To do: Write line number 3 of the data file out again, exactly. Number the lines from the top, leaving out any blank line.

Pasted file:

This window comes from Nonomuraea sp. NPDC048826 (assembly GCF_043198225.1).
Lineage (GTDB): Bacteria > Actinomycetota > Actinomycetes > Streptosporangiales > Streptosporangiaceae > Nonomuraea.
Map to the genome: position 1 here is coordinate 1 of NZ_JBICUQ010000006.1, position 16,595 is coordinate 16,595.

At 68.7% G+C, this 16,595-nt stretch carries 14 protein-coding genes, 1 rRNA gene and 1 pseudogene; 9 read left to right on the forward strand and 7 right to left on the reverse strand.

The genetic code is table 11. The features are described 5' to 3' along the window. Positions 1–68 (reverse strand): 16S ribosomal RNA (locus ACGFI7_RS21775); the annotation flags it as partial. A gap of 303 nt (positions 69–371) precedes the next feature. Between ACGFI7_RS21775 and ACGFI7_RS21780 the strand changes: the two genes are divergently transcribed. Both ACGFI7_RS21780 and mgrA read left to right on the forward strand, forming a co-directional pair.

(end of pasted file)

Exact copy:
Map to the genome: position 1 here is coordinate 1 of NZ_JBICUQ010000006.1, position 16,595 is coordinate 16,595.